How to age tuners

Discussion in 'Luthier's Guitar & Bass Technical Discussion' started by AD, Aug 9, 2006.

  1. AD

    AD Supporting Member

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    I'm looking at putting a set of locking Grover tuners on a guitar - How would one go about on aging the tuners? I like the look of the Grover tuners on the JP Les Paul (ideally, would like to buy a set of aged locking tuners)

    Thanks

    alex
     
  2. wilder

    wilder Member

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    If they're nickel you can age them with PCB etchant solution. You can get it at radio shack. You just sumberge the part in it for 2-3 minutes and them wipe it clean or wash it off. I've aged pickup covers and bridges with it. It just takes the shine off. You really need to do some simulated wear before this or it looks too even. For Grover's I would take the buttons off and age these separately. Then the hard part would be aging the bodies without completely submerging them. I'm sure you'd want to avoid getting the etchant solution into the lubricated portion of the tuner. I've also heard of but haven't tried using muriatic acid fumes to age nickel hardware.
     
  3. esoteric pete

    esoteric pete Supporting Member

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    its ok to completely submerge the tuners in the etchant solution...just remeber to rinse them really well, and re-lube them. worked ok for me...just dont leave them in too long cause the plating on the buttons is really thin....efinately dont leave them in for 2 or 3 min. like posted above...you'll ruin them.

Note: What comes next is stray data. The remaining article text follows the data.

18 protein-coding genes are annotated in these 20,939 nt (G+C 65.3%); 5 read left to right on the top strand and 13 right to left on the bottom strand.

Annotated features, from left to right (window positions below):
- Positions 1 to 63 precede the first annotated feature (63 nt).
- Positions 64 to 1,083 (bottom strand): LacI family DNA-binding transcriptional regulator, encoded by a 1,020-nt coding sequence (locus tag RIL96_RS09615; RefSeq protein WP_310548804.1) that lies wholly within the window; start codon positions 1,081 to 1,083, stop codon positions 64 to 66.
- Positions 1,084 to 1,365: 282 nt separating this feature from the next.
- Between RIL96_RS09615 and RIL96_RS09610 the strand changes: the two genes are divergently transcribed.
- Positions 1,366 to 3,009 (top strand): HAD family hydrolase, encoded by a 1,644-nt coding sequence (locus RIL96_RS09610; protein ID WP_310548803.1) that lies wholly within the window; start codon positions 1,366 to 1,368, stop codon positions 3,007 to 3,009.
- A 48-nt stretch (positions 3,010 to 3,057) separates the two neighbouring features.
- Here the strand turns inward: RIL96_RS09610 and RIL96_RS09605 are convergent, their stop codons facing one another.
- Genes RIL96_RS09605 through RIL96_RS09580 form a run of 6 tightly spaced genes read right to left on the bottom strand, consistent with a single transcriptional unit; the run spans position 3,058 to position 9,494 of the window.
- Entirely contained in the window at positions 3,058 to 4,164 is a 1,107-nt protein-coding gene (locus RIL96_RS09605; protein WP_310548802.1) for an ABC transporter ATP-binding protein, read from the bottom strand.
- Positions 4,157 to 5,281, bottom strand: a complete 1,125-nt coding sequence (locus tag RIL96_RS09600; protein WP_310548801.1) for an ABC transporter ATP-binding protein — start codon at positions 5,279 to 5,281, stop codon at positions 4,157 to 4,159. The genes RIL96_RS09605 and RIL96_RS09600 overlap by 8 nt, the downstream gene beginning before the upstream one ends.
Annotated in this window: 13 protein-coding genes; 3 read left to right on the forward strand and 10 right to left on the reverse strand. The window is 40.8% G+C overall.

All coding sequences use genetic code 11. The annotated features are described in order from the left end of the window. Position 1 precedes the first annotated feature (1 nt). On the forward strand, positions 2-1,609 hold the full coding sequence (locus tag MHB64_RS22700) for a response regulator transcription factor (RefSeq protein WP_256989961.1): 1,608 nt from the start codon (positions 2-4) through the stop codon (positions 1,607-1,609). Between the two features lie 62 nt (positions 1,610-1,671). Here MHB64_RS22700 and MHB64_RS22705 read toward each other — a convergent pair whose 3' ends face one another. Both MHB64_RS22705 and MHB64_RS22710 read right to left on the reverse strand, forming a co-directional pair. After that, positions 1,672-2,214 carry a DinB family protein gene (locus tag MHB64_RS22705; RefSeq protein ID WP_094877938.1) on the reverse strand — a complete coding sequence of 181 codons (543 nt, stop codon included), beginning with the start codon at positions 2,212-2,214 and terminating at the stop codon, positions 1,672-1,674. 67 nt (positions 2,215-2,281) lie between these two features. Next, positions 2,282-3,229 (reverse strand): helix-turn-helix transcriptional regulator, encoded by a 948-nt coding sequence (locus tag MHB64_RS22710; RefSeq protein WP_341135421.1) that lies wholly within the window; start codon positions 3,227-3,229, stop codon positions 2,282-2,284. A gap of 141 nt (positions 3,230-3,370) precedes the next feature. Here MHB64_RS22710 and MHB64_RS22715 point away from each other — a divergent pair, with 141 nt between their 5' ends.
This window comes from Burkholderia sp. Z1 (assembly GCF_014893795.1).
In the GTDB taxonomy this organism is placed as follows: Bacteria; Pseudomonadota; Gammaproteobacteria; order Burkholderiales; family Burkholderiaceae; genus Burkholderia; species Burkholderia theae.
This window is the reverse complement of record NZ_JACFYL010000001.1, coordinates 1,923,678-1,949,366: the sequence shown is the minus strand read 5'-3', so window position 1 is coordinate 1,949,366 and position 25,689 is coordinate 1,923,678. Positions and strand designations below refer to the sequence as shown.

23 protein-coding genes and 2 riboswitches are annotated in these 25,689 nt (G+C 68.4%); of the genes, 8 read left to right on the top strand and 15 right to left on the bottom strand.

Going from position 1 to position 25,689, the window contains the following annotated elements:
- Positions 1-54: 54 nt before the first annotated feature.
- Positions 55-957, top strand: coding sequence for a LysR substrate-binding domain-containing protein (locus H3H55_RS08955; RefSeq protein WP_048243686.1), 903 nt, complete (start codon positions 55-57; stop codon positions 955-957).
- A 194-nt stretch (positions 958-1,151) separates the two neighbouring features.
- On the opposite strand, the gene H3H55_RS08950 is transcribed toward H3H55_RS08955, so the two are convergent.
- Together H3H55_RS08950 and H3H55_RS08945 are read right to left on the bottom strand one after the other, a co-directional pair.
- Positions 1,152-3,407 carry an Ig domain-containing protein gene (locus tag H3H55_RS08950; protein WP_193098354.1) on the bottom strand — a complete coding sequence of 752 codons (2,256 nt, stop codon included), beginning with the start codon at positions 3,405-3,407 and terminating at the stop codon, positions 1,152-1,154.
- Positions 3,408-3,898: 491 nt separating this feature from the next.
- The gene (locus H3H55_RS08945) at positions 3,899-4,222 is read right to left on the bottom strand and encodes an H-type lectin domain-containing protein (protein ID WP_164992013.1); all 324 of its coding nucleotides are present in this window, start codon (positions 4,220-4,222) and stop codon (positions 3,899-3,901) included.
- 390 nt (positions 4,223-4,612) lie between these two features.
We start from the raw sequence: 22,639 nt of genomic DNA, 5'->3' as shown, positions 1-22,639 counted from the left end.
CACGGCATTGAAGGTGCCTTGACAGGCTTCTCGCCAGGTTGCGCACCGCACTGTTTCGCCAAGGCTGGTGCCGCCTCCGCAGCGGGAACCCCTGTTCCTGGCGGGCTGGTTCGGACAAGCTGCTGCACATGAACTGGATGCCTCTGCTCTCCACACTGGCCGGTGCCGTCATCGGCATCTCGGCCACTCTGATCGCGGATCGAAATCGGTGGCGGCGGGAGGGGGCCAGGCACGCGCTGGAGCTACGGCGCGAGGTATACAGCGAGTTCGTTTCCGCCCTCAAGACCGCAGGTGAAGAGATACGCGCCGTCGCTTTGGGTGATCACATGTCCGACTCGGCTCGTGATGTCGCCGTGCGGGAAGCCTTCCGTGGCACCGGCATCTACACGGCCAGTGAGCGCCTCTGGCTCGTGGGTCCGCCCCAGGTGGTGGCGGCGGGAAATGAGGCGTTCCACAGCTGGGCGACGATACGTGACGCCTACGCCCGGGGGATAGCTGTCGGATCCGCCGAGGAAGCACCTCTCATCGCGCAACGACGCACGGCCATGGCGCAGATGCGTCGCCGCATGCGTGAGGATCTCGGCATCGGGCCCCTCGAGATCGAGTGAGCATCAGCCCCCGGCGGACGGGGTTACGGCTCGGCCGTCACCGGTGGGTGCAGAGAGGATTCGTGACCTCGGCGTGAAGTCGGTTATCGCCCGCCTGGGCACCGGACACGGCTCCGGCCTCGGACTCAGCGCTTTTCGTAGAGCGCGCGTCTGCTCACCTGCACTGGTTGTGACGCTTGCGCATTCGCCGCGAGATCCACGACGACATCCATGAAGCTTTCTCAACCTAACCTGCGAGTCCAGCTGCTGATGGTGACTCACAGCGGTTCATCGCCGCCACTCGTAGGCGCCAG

4. wilder

    wilder Member

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    Thanks for the info on the tuner buttons, Pete. I've only used this stuff on tailpieces bridges and pickup covers so I have no experience with that.
     
  5. Turbozag

    Turbozag Senior Member

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    You can put them in a small covered aquarium that has a bowl of muriatic acid in it. The vapors will age nickel parts...

    FWIW, YMMV, PAYOR.
     
  6. outtahear

    outtahear Supporting Member

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    .......the vapor thing works with PCB etchant too. Degrease exposed surfaces before you do though-I've seen a few bridges/P.U. covers w/fingerprints etched in them....
     
  7. codeorama

    codeorama Member

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    I got locking grovers on my LP Custom, I've played out with it about 3 months or so, used my sweaty fingers to tune the guitar and didn't wipe it down.. the tuners are aged pretty well, in a short period of time.
     
  8. scottlr

    scottlr Member

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    My LP and SG still have pretty new looking metal parts, but just not wiping them down very often is starting to do the job naturally. So I am not trying to rush it. Now, I suppose if I had a guitar where everything was already aged looking, and I put something new and wanted to match it up, I might consider artificially aging it. To me, the metal ages pretty fast on its own, especially if your body oils are acidic. Plastic parts, on the hand, are a different matter. It seems the time involved is much more than metal to get the real aging on them. I have a couple of parts (whammy tip and knobs) on one Strat that I intend to soak in tea whenever I get around to it (just too damned white).
     
  9. EADGBE

    EADGBE Member

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    Just play the guitar and they age naturally.
     
  10. LZ_69

    LZ_69 Member

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    The total oposite work good too, I never touched one guitar I had for a couple month since it need a little work; I really didn't have time for. Opened it up to find the "new" nickel grovers were not so new anymore...
     
  11. RDS

    RDS Member

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    If the parts are NOT nickel and are chrome- it's really hard to age them. Chrome is some good stuff- most acid won't do a thing to it. I tried.
     

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